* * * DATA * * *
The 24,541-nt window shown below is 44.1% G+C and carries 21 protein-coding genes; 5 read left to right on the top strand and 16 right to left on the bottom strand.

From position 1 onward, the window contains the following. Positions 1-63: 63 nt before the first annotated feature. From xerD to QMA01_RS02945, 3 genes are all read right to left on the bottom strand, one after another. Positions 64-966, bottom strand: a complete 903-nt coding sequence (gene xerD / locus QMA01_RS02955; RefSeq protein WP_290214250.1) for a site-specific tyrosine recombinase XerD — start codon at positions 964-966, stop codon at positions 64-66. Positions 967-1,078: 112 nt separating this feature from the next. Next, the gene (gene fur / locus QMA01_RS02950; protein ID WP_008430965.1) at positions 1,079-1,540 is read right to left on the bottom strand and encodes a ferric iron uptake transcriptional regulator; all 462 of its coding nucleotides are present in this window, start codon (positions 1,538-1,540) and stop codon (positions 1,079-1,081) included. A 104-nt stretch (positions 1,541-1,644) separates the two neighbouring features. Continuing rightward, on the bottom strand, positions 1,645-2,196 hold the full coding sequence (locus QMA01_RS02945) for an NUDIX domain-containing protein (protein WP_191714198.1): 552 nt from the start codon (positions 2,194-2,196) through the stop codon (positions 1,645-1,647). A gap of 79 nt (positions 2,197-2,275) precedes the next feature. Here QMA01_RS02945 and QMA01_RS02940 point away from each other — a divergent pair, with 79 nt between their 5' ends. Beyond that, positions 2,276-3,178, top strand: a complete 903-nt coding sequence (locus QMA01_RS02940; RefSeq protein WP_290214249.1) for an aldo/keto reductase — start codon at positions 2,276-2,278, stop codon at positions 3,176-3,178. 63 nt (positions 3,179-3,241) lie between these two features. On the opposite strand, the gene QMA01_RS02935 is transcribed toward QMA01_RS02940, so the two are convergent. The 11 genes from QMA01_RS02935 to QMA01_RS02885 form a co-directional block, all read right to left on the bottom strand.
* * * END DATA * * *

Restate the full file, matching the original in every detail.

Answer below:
The 24,541-nt window shown below is 44.1% G+C and carries 21 protein-coding genes; 5 read left to right on the top strand and 16 right to left on the bottom strand.

From position 1 onward, the window contains the following. Positions 1-63: 63 nt before the first annotated feature. From xerD to QMA01_RS02945, 3 genes are all read right to left on the bottom strand, one after another. Positions 64-966, bottom strand: a complete 903-nt coding sequence (gene xerD / locus QMA01_RS02955; RefSeq protein WP_290214250.1) for a site-specific tyrosine recombinase XerD — start codon at positions 964-966, stop codon at positions 64-66. Positions 967-1,078: 112 nt separating this feature from the next. Next, the gene (gene fur / locus QMA01_RS02950; protein ID WP_008430965.1) at positions 1,079-1,540 is read right to left on the bottom strand and encodes a ferric iron uptake transcriptional regulator; all 462 of its coding nucleotides are present in this window, start codon (positions 1,538-1,540) and stop codon (positions 1,079-1,081) included. A 104-nt stretch (positions 1,541-1,644) separates the two neighbouring features. Continuing rightward, on the bottom strand, positions 1,645-2,196 hold the full coding sequence (locus QMA01_RS02945) for an NUDIX domain-containing protein (protein WP_191714198.1): 552 nt from the start codon (positions 2,194-2,196) through the stop codon (positions 1,645-1,647). A gap of 79 nt (positions 2,197-2,275) precedes the next feature. Here QMA01_RS02945 and QMA01_RS02940 point away from each other — a divergent pair, with 79 nt between their 5' ends. Beyond that, positions 2,276-3,178, top strand: a complete 903-nt coding sequence (locus QMA01_RS02940; RefSeq protein WP_290214249.1) for an aldo/keto reductase — start codon at positions 2,276-2,278, stop codon at positions 3,176-3,178. 63 nt (positions 3,179-3,241) lie between these two features. On the opposite strand, the gene QMA01_RS02935 is transcribed toward QMA01_RS02940, so the two are convergent. The 11 genes from QMA01_RS02935 to QMA01_RS02885 form a co-directional block, all read right to left on the bottom strand.